We can remove the organs after death and still have them be viable. We have the technology to do that. But when you say embryos can be used because they are going to be dead, you start crossing a line where abuses take place—a backlash I would say. We’ve had so many doctors who were so ambitious in getting the organs that they ignored the dignity of human life of the patients. They were driven by the motive that clouded their judgment.

One thing you have to remember is that we cannot define human beings based on potential or capacity.

What conditions are there to declare a embryo dead? Or what characteristics would a dead embryo have?

Once an embryo is in a nurturing environment, it should be multiplying and growing. Once that stops, we can say it’s a dead embryo.

So, would you equate the death of an embryo with its cells ceasing to grow and multiply?

I think that’s one of the characteristics but I wouldn’t say that is all. There is potential for us to define that there are embryos that are dead.

We have a created a complex web, because here we are trying to solve some other problem. We are creating a problem of creating excess embryos sitting in freezer containers. That really concerns me.

Don’t get me wrong. I support in-vitro fertilization. But you should never create an excess number of embryos with the intention of discarding them.

What would you say to taking Chinese prisoners and taking their organs? I’m sure you read the article a few years back.

What I’m talking about is the utilitarian approach – “We will take one life and put it at a disadvantage – kill them – and take their organs to put it in another life.” We don’t want to do that.

You’ll think about the horror.

Remember, a human life and a person is not defined by potential or capacity. That’s why we care for handicapped and mentally ill. We give them privileges, not take away their privileges.

Now, I’ve seen teratomas grow hair on them. How should I put it --If my neighbor has the potential to go out and be killed in an automobile accident. That’s an accident. Because that can happen in life, that doesn’t give me the right to kill that person.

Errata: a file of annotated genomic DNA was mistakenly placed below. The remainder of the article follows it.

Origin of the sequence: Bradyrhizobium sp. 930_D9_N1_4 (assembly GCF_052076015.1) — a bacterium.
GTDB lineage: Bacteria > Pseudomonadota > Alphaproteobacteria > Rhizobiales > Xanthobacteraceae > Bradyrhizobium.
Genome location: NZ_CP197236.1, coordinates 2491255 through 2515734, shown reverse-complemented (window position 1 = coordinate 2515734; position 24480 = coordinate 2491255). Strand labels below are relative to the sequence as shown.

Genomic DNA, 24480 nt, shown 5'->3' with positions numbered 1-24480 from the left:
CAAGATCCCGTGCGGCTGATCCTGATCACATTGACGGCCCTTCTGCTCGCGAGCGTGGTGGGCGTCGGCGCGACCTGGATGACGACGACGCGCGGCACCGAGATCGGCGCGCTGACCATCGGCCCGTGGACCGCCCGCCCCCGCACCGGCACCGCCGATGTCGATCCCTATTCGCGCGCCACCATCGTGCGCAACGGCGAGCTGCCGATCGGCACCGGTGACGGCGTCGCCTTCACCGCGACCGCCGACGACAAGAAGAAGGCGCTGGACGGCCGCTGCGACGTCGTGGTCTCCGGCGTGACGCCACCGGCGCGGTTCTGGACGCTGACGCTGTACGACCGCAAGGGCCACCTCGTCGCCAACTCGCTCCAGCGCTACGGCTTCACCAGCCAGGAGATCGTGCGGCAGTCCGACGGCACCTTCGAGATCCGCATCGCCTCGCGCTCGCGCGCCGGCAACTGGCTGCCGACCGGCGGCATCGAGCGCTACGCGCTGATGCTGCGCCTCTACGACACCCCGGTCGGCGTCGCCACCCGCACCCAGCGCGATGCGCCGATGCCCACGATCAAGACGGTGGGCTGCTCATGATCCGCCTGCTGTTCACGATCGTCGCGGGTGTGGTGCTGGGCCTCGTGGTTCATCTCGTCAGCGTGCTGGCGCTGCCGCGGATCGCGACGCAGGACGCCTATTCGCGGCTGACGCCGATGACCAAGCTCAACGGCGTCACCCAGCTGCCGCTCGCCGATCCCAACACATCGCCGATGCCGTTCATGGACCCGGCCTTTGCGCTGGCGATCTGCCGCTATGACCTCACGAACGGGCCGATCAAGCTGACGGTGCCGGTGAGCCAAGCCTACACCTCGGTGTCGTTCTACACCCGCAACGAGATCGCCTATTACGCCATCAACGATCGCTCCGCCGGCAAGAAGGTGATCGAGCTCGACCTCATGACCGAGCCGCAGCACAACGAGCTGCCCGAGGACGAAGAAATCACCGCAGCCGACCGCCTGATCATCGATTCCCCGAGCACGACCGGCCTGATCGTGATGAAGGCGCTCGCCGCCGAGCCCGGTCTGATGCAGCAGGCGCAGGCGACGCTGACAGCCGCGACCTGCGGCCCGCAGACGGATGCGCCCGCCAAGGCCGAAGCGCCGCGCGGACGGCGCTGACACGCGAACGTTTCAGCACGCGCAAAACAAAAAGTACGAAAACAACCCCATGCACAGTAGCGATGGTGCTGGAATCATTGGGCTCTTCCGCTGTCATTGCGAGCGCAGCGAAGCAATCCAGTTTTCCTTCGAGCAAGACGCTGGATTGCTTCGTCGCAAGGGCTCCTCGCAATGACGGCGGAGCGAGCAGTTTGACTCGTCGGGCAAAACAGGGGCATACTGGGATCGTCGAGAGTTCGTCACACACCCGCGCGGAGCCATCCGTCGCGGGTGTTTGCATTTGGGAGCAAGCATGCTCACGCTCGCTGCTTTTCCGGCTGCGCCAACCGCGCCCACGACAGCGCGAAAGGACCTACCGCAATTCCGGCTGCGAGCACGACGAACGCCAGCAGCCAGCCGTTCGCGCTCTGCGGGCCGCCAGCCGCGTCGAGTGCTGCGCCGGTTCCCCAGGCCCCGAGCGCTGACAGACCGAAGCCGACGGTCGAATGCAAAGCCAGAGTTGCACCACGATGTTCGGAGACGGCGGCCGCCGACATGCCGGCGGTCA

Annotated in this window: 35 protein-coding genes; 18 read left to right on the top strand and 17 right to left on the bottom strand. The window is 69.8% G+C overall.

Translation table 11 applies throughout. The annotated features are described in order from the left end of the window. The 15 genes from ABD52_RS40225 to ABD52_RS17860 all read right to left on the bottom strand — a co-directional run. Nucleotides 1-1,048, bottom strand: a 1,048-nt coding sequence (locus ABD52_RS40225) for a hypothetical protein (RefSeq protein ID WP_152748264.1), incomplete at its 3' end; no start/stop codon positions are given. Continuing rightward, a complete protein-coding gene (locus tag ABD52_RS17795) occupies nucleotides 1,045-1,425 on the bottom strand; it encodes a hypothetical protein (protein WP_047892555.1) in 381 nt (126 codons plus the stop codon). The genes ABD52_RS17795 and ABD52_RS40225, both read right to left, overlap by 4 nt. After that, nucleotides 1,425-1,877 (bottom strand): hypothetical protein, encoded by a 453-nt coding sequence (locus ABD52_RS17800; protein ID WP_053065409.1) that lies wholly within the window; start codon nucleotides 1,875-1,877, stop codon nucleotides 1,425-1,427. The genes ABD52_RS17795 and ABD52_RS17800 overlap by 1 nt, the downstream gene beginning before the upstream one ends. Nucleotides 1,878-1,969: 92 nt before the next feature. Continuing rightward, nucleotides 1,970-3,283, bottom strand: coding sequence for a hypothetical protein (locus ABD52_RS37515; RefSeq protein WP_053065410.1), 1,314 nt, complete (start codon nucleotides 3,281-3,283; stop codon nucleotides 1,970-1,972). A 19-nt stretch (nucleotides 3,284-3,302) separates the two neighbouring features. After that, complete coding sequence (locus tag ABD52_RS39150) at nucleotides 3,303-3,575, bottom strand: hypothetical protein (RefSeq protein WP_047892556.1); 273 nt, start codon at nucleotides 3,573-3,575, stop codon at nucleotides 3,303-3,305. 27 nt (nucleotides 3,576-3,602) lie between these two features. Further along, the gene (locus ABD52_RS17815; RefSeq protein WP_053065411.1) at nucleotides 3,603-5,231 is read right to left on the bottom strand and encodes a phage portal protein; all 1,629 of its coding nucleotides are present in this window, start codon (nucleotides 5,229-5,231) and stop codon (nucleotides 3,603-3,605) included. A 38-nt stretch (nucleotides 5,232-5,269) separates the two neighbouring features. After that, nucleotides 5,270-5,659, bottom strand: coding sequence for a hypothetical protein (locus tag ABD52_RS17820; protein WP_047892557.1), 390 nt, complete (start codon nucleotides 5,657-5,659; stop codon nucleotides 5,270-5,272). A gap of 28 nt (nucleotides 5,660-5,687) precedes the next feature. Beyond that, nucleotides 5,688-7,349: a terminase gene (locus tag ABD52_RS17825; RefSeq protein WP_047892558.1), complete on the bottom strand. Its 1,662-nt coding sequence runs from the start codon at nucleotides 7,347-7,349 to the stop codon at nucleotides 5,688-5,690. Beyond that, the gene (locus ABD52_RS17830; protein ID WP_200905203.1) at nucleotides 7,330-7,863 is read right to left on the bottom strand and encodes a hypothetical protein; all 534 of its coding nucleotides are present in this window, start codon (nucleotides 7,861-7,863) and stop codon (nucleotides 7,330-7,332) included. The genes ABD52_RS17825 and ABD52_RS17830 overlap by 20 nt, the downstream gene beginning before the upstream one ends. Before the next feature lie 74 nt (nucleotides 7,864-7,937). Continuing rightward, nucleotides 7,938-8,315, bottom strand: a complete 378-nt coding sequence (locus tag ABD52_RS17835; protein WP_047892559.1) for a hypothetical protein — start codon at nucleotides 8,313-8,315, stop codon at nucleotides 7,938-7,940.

If General Motors were to create a car that we knew would be dangerous, we wouldn’t let them produce it. It’s called product liability. We’re not going to intentionally produce that car.

I find it troubling that we get our vision clouded by the hope of the good coming out of this by ignoring the inherent problems coming down this path.

We need to ask: The ethical loophole here that will allow us to do research without ethical compromise, is it instrinsically good or evil in itself?

Now, going back to your second question.

Take away for the moment that any good could come out of that, is that process creating a defective life ethical or unethical? I think that’s something wrong with that.

There are doctors talking about the capability of making human forms that have bodies but heads to harvest their organs. Just because good can come out of it doesn’t mean it’s ethical.

I think there is something wrong about intentionally creating a form of life that is defective. It lowers the dignity and respect for all of human life to create a defective form.

These embryos have a handicap. What message would that send? “Someone with a handicap-- you don’t measure up so we have the right to take away your privilege” ?

The same principle applies whether you are big or small, small being the embryo.

Dr. Gene Rudd is the Associate Executive Director of Christian Medical & Dental Association. He is a specialist in obstetrics/gynecology, and has extensive experience as a director of a maternal-fetal medicine training program and in rural healthcare practice. He has garnered several awards including the Gorgas Medal, presented by the U.S. government for the most significant achievement in preventive medicine.

The Washington Post article, "2 Stem Cell Options Presented," can be viewed at the following link: